“Yeah, but what’s it like?”
Wait, what? Was I really on a date with a guy who just asked what it’s like to be a young widow with children? If my BFF were nearby, she would have thrown up a red flag.
[Pause—let me give you some backstory. My first husband died of ALS when he was 40, leaving six- and nine-year old sons behind. If you have to stand in line and pick a disease, don’t stand in Lou Gehrig’s, it’s about as bad as they come. Now back to the jerk.]
“Really, I want to know, what is it like?”
We were sitting at this hole-in-the-wall restaurant with a handful of tables, a small French menu, and dim lighting. Outside, the Houston traffic rattled on while the sun slowly sank into the ground. There’s no answer to his question other than the one I offered: “It sucks.”
A counselor once told me I was suffering with Post Traumatic Stress Disorder. Today, there’s a general acceptance of traumatic stress in a variety of situations, however, PTSD was a buzz term in 2005 and I shook my head. “No, that’s for soldiers coming home from the Gulf.” I was just a mother who still had laundry sitting in the washer and happened to have a husband pass away.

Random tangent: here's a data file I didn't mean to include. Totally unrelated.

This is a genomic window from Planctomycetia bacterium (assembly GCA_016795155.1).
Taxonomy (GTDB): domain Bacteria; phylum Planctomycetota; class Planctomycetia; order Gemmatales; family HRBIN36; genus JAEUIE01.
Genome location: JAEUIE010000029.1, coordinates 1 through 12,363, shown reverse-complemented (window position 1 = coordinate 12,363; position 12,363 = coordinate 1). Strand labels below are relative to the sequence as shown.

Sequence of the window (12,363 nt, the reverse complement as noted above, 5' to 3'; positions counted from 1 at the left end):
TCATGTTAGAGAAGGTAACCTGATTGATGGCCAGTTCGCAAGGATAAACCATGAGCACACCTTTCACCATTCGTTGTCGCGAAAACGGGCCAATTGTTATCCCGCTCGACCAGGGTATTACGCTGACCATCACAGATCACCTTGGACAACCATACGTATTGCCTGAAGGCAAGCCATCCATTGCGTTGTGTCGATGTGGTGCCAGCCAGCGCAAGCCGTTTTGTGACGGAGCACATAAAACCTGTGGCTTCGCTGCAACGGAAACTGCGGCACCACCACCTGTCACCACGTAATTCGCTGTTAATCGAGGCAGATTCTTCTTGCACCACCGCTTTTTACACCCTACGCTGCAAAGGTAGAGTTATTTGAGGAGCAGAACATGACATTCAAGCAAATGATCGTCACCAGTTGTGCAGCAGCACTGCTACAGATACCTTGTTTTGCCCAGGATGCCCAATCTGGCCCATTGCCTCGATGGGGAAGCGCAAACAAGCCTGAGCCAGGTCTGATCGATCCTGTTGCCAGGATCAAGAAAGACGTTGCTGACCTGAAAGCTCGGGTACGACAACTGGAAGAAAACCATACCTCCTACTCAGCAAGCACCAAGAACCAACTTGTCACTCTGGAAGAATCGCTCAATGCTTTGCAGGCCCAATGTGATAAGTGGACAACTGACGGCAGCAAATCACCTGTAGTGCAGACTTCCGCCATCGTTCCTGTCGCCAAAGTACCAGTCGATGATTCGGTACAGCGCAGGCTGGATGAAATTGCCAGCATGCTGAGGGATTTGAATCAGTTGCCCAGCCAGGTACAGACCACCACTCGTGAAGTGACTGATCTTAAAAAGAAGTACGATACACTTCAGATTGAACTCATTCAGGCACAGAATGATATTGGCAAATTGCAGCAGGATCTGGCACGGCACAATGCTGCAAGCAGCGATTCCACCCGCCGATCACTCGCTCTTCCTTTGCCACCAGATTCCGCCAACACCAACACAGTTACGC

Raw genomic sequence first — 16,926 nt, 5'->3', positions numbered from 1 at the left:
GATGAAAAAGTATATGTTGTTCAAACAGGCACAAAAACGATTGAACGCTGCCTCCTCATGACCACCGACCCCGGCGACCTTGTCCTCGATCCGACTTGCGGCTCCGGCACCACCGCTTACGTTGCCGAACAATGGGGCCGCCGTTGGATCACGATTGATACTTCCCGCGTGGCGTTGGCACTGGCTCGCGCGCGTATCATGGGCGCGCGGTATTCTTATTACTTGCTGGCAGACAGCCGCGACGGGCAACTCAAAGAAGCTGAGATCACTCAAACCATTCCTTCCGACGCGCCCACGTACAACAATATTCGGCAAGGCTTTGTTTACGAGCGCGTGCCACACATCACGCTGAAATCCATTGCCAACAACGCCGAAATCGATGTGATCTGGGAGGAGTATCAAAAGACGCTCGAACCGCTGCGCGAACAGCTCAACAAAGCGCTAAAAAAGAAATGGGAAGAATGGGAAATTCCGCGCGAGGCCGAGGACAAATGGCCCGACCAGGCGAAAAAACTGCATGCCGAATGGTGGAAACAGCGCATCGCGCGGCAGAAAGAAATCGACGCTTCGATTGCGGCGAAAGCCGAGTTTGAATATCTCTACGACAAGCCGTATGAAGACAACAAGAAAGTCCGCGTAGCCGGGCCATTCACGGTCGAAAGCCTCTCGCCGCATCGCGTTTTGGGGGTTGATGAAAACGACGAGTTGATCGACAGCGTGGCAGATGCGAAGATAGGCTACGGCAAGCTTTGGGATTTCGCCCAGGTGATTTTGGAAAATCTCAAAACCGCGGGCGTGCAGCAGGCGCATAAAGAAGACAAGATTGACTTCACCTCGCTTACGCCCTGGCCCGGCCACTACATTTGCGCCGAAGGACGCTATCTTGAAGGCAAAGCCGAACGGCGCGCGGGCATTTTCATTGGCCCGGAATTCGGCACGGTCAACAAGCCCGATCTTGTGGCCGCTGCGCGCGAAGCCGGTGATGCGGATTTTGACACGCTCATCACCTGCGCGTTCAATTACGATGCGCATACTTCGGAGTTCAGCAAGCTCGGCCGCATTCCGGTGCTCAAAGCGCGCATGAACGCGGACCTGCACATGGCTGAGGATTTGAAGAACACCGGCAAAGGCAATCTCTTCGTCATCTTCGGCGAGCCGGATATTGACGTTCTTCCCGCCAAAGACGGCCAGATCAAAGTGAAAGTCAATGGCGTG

When I later dissected the comment, I reluctantly agreed that the words fit. I wasn’t a soldier who watched my buddies run over an IED, I didn’t see a motorcyclist fly off his bike and into on-coming traffic, I didn’t witness my home burn to the ground. What I did experience was a strong, determined man lose his ability to talk and walk and blink and breath over a slow three-year period. It was stressful, it was traumatic, it was over, and it sucked.
I looked out the window as the Houston highway reflected orange and red in the setting sun.
I added, “Like the sun, you rise the next day and survive all over again.” To me, that’s what it’s like to be a young widow, or a soldier coming back from war, or a witness to a horrible crash, or a survivor of a house fire. My date continued to ask questions. His need to experience my journey was uncomfortable. I had no words of wisdom to offer and was left with the sick knowledge that people want to know what horror feels like; they wonder if they could endure it. “Well put it this way,” I snarked while trying to decide if his inquisition was full of adulation or bewilderment, “it doesn’t make me a superhero.”
In reality, there’s no way to predict how someone will handle stressful situations. And while there is lots of advice on the topic of stress and PTSD, know this one thing: Just like the sun, you’ve got to rise tomorrow and survive the day all over again.